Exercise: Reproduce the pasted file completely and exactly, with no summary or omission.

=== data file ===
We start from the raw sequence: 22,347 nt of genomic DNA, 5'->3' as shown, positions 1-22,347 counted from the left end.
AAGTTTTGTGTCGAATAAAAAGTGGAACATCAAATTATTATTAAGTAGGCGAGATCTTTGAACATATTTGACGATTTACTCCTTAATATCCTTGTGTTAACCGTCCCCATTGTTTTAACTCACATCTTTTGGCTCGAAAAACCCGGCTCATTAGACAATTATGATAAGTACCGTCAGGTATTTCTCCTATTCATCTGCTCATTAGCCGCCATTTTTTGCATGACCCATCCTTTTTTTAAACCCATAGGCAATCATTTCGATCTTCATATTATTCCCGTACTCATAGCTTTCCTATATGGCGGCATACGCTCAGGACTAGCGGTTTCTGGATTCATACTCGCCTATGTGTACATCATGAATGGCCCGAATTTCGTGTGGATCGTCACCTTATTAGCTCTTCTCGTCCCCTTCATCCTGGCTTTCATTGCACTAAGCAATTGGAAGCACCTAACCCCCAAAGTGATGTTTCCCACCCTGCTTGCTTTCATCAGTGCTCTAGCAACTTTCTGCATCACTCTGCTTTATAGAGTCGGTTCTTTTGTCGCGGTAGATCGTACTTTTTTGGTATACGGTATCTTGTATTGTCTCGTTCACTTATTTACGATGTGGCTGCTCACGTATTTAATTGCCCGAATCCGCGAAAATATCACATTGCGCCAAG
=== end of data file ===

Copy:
We start from the raw sequence: 22,347 nt of genomic DNA, 5'->3' as shown, positions 1-22,347 counted from the left end.
AAGTTTTGTGTCGAATAAAAAGTGGAACATCAAATTATTATTAAGTAGGCGAGATCTTTGAACATATTTGACGATTTACTCCTTAATATCCTTGTGTTAACCGTCCCCATTGTTTTAACTCACATCTTTTGGCTCGAAAAACCCGGCTCATTAGACAATTATGATAAGTACCGTCAGGTATTTCTCCTATTCATCTGCTCATTAGCCGCCATTTTTTGCATGACCCATCCTTTTTTTAAACCCATAGGCAATCATTTCGATCTTCATATTATTCCCGTACTCATAGCTTTCCTATATGGCGGCATACGCTCAGGACTAGCGGTTTCTGGATTCATACTCGCCTATGTGTACATCATGAATGGCCCGAATTTCGTGTGGATCGTCACCTTATTAGCTCTTCTCGTCCCCTTCATCCTGGCTTTCATTGCACTAAGCAATTGGAAGCACCTAACCCCCAAAGTGATGTTTCCCACCCTGCTTGCTTTCATCAGTGCTCTAGCAACTTTCTGCATCACTCTGCTTTATAGAGTCGGTTCTTTTGTCGCGGTAGATCGTACTTTTTTGGTATACGGTATCTTGTATTGTCTCGTTCACTTATTTACGATGTGGCTGCTCACGTATTTAATTGCCCGAATCCGCGAAAATATCACATTGCGCCAAG